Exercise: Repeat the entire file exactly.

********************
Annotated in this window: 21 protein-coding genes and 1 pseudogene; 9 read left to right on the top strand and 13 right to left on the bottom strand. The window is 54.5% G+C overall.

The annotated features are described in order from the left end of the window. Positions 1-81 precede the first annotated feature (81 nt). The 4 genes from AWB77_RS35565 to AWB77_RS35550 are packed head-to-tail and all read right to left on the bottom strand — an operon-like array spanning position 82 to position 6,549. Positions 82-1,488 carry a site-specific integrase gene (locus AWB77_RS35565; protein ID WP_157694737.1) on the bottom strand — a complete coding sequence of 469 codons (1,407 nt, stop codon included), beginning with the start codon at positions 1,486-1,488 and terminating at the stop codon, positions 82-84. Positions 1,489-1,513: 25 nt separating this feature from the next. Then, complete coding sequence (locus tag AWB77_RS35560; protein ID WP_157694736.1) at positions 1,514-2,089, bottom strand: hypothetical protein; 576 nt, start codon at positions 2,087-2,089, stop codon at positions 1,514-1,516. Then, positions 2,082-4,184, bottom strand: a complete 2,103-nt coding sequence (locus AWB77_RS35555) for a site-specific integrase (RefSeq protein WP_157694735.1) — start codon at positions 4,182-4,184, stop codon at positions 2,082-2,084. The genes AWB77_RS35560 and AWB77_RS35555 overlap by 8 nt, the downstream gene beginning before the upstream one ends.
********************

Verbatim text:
Annotated in this window: 21 protein-coding genes and 1 pseudogene; 9 read left to right on the top strand and 13 right to left on the bottom strand. The window is 54.5% G+C overall.

The annotated features are described in order from the left end of the window. Positions 1-81 precede the first annotated feature (81 nt). The 4 genes from AWB77_RS35565 to AWB77_RS35550 are packed head-to-tail and all read right to left on the bottom strand — an operon-like array spanning position 82 to position 6,549. Positions 82-1,488 carry a site-specific integrase gene (locus AWB77_RS35565; protein ID WP_157694737.1) on the bottom strand — a complete coding sequence of 469 codons (1,407 nt, stop codon included), beginning with the start codon at positions 1,486-1,488 and terminating at the stop codon, positions 82-84. Positions 1,489-1,513: 25 nt separating this feature from the next. Then, complete coding sequence (locus tag AWB77_RS35560; protein ID WP_157694736.1) at positions 1,514-2,089, bottom strand: hypothetical protein; 576 nt, start codon at positions 2,087-2,089, stop codon at positions 1,514-1,516. Then, positions 2,082-4,184, bottom strand: a complete 2,103-nt coding sequence (locus AWB77_RS35555) for a site-specific integrase (RefSeq protein WP_157694735.1) — start codon at positions 4,182-4,184, stop codon at positions 2,082-2,084. The genes AWB77_RS35560 and AWB77_RS35555 overlap by 8 nt, the downstream gene beginning before the upstream one ends.